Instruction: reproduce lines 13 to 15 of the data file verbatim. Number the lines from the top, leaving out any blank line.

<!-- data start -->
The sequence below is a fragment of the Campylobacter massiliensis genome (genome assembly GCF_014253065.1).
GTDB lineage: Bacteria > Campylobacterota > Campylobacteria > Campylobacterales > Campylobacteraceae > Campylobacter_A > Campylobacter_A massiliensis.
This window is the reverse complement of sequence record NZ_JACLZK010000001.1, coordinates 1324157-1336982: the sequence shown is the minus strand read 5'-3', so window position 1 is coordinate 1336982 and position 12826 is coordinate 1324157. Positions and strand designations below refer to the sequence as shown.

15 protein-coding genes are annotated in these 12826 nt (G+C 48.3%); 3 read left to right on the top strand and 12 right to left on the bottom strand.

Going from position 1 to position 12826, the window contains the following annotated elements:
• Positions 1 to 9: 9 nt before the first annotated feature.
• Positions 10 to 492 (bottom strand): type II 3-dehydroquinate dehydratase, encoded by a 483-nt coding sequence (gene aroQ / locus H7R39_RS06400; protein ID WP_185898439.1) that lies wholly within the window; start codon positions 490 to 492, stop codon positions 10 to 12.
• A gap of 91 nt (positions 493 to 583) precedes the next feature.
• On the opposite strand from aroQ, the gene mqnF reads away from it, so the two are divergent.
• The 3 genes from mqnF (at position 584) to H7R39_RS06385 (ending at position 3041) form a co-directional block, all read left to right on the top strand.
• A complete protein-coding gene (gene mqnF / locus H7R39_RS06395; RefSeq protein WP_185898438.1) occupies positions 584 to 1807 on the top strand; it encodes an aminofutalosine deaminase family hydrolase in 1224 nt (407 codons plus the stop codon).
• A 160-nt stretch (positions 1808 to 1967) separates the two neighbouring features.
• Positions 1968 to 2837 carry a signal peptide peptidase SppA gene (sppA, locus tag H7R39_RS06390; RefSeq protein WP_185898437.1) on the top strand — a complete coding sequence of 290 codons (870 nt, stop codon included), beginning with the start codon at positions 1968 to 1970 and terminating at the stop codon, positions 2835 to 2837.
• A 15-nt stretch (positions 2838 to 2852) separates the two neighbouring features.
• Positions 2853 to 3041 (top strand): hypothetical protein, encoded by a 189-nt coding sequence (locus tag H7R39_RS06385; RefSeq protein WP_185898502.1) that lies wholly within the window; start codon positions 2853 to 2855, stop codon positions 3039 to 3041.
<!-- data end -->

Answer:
• Positions 1968 to 2837 carry a signal peptide peptidase SppA gene (sppA, locus tag H7R39_RS06390; RefSeq protein WP_185898437.1) on the top strand — a complete coding sequence of 290 codons (870 nt, stop codon included), beginning with the start codon at positions 1968 to 1970 and terminating at the stop codon, positions 2835 to 2837.
• A 15-nt stretch (positions 2838 to 2852) separates the two neighbouring features.
• Positions 2853 to 3041 (top strand): hypothetical protein, encoded by a 189-nt coding sequence (locus tag H7R39_RS06385; RefSeq protein WP_185898502.1) that lies wholly within the window; start codon positions 2853 to 2855, stop codon positions 3039 to 3041.